The deadly flash floods that struck southern Iran in mid-January have left widespread infrastructure damage in its wake, uprooting more than 250,000 people in 933 villages. Families at the center of the crisis are in urgent need of access to clean sources of water and sanitation facilities. Relief International’s emergency response is underway.
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“January 15 was one of the worst days of my life,” recalls Kadija Al-Qadri. After a relatively easy pregnancy, she eagerly awaited the moment when she would hold her youngest child in her arms. But Kadija’s excitement was replaced with fear after she learned that her baby was transverse, or positioned horizontally. In Yemen, it’s a diagnosis that can be deadly.
More than 100,000 Iranians are facing catastrophic floods in the country’s isolated and impoverished southern provinces. Many of these same areas were affected by the March 2019 deadly torrential rains that inundated hundreds of cities and villages, destroying homes and triggering landslides.
Iranians are facing catastrophic floods – again. It’s only been nine months since last spring’s deadly torrential rains hit hundreds of cities and villages, triggering landslides and damaging homes beyond repair. As the rains continue, our teams are working to meet families’ most urgent needs for food, clean water, blankets, hygiene kits, and emergency shelter.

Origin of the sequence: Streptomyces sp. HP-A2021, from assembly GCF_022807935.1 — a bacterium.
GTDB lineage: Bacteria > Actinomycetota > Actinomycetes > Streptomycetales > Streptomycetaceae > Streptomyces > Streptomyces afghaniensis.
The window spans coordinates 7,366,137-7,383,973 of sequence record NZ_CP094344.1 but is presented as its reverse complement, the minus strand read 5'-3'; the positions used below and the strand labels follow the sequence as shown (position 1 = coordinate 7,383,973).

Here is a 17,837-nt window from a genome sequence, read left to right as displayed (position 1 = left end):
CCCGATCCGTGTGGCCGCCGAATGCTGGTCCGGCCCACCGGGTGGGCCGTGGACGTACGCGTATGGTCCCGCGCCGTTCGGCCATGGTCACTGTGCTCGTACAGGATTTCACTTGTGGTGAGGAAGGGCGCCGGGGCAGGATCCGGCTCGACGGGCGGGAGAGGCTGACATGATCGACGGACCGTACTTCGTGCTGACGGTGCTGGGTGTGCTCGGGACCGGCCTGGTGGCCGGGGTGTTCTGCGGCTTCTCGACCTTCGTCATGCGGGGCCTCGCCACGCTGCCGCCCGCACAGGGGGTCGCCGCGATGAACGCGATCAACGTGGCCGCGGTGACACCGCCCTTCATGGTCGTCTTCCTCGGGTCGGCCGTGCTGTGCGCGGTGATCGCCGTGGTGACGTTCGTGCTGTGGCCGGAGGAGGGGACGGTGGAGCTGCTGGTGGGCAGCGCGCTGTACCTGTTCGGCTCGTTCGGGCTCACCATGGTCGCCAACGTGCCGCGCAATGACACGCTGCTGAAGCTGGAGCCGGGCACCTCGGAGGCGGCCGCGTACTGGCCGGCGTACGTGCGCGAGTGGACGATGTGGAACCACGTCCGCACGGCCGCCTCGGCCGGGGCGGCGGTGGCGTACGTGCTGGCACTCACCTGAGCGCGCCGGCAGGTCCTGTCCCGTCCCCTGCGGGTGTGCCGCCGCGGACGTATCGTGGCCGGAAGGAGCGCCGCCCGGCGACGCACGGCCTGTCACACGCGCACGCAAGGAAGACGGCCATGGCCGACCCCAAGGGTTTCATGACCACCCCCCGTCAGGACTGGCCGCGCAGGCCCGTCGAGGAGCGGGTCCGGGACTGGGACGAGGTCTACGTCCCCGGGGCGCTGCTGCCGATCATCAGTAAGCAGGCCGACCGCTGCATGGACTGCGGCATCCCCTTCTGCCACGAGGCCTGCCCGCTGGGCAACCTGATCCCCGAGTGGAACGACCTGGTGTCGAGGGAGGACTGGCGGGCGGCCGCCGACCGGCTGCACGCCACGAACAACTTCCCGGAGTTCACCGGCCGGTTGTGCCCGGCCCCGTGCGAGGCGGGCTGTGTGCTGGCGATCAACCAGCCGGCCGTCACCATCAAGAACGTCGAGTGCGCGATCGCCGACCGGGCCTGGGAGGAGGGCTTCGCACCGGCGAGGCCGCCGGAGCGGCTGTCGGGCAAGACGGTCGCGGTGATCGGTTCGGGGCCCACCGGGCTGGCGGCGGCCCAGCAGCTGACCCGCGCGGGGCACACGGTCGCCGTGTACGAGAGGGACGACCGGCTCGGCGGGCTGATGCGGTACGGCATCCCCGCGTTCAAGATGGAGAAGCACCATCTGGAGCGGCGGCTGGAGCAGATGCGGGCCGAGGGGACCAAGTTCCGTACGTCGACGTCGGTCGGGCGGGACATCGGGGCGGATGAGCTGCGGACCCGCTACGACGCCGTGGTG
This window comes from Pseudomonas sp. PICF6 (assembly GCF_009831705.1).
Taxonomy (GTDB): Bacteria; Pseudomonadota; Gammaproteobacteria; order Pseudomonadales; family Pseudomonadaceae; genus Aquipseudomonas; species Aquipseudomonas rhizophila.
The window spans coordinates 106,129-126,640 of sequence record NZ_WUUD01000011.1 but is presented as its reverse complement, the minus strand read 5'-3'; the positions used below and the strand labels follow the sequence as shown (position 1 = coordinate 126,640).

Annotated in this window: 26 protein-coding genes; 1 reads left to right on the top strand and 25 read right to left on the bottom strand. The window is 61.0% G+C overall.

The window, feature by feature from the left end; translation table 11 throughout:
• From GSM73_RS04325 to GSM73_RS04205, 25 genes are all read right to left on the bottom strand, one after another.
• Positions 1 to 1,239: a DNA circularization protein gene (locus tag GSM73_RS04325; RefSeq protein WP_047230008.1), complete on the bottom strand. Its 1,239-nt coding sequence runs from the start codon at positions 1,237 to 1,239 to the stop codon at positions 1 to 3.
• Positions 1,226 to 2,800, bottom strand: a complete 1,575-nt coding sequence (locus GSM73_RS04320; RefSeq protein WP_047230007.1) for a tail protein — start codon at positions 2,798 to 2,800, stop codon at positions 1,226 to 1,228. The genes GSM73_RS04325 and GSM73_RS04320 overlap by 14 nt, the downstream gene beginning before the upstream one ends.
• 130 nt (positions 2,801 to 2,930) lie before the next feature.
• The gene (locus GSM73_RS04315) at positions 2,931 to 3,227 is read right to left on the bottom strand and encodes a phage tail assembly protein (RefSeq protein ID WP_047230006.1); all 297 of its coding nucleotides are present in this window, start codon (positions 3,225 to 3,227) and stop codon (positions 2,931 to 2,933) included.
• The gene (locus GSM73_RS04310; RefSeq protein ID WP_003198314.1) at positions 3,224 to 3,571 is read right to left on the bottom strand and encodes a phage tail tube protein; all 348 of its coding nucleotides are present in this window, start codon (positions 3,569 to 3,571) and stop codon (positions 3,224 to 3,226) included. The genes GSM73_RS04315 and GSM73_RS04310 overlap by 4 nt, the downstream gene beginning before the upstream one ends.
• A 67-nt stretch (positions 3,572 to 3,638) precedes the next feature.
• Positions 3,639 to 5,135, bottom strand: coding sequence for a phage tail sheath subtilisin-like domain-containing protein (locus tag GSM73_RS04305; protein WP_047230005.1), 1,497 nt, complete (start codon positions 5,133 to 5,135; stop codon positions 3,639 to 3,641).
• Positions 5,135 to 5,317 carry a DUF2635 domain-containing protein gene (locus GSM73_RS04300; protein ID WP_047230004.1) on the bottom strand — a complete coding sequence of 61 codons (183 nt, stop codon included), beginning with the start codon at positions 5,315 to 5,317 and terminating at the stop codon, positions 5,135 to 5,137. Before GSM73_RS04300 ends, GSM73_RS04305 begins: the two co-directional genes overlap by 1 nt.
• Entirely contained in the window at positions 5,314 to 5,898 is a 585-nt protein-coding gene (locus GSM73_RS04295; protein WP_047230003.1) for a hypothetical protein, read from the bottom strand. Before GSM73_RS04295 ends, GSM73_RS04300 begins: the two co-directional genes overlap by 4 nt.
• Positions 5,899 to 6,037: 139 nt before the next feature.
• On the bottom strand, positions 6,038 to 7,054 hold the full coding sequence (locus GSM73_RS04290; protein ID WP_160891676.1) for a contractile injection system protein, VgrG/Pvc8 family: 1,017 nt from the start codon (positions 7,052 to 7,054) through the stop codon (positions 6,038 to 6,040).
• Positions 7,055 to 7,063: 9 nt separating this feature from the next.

Every person has a right to their safety and dignity while participating in Relief International’s programs. Relief International is committed to safe and transparent programs with effective channels for reports of abuse or ethical violations.
Somalia’s Hiraan region is facing the worst floods in recent history following the seasonal Deyr rains. The region was already home to 66,000 internally displaced persons, and now an additional 273,000 in Beletweyne district have been forced from their homes by the flooding. Relief International has launched an emergency response to connect those in need to vital resources and services.
Office of U.S. Foreign Disaster Assistance
Sudan’s Blue Nile State, situated along the country’s southeastern border, has known war for more than 60 years. Though it’s dwarfed by protracted humanitarian crises in neighboring Darfur and South Sudan, Blue Nile State is home to one of the world’s forgotten crises.